John Naisbitt, a struggling business consultant and trend watcher who in 1982 hit it big with “Megatrends,” a book that galvanized a country just emerging from a gut-wrenching recession with its prediction of a bountiful high-tech economy right around the corner, died on Thursday at his home in Velden am Wörthersee, Austria. He was 92.
His daughter Claire Schwadron confirmed the death.
Predicting the future was big business back in the 1980s, and bookshelves were crowded with writers claiming to see what was in store for a country still reeling from the tumult of the 1960s and ’70s. Mr. Naisbitt outdid them all: “Megatrends: Ten New Directions Transforming Our Lives” sat on the New York Times best-seller list for two years, mostly in the No. 1 spot, selling 14 million copies in 57 countries.
Other writers, like Peter F. Drucker, were more cerebral, or, like Alvin Toffler, more guarded about the future’s promise. Not Mr. Naisbitt. Like Ronald Reagan, who came into office the year before “Megatrends” appeared, he cheerfully claimed to see an edenic postindustrial economy emerging from the ashes of its blue-collar predecessor.
While Mr. Naisbitt was born in 1929, and so preceded the baby boom by nearly a generation, he believed that it was the values of the 1960s counterculture — individualism, spiritualism, feminism — that would drive the country toward this new era of economic and cultural bounty.
His ability to see a link between that counterculture individualism and the deregulatory instincts of Reagan-era Washington made him a favorite bedside read for yuppies everywhere, not to mention a Beltway darling of both neoliberals and free-market conservatives. He was a regular guest at the Reagan White House, a friend of Prime Minister Margaret Thatcher and a favorite author of Rep. Newt Gingrich.
Those insights made him very rich. His consulting firm, the Naisbitt Group, charged $10,000 (about $25,000 today) for a presentation by one of its staff members; a speech by Mr. Naisbitt himself cost $15,000, and he often gave two a day.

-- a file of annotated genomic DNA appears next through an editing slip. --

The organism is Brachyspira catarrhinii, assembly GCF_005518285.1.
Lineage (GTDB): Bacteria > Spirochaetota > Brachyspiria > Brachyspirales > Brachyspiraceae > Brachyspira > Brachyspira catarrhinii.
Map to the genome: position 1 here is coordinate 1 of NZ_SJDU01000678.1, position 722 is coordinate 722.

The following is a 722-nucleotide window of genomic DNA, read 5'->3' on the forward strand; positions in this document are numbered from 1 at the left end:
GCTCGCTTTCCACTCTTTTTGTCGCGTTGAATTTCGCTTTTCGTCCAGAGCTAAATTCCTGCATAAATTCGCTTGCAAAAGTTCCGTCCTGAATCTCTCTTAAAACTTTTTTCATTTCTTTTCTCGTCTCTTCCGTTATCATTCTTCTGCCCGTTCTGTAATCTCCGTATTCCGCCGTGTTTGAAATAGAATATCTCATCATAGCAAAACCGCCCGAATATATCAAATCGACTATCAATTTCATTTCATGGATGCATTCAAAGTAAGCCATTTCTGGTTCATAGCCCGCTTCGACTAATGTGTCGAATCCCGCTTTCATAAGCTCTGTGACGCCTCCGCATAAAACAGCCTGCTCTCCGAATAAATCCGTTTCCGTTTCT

So widespread was his fame that in 1989 a Serbian academic entrepreneur, Mica Jovanovic, named his new business school after Mr. Naisbitt’s book — Megatrend University. Mr. Naisbitt declined to join the faculty, even after Mr. Jovanovic renamed it John Naisbitt University in 2015 (the name reverted in 2017).
Mr. Naisbitt wrote several sequels to “Megatrends” with his second and third wives, among them “Megatrends 2000,” “Megatrends for Women” (1992) and “China’s Megatrends” (2010). Each was written in short, digestible chapters filled with bullet-point lists, and most of them charted on the best seller lists.
Critics did not take kindly to Mr. Naisbitt’s books; they called his methods arbitrary and his analysis superficial, and they lambasted his ever-sunny optimism.
“Only a Dolby sound system at full volume could do justice to the large claims made for book and author on the sizzling jacket,” wrote Karl E. Meyer, a member of the Times editorial board, in a typically scathing review, his in The New York Times Book Review. “Mr. Naisbitt has produced the literary equivalent of a good after-dinner speech.”
None of that stopped people from buying his books, and Mr. Naisbitt lived long enough to see many of his predictions come true. He foresaw the rise of companies like Apple and Nike, both of which emerged from the swirling West Coast counterculture; likewise he foresaw the decline of unions, the rise of China and even the erosion, at least for a time, of government assistance programs.
Mr. Naisbitt bristled at being called a futurist; he insisted that he was merely pointing out what was already happening.
“Trends,” he liked to say, are like horses — “easier to ride in the direction they are already going.”
John Harling Naisbitt was born on Jan. 15, 1929, into a Mormon family in Salt Lake City. His father, Jack Naisbitt, drove a delivery truck, and his mother, Evelyn (Sorensen) Naisbitt, was a seamstress.
After high school he joined the Marines, then went to the University of Utah on the G.I. Bill. He graduated in 1951, the same year he married Noel Senior and just before they moved to Ithaca, N.Y., for graduate school at Cornell.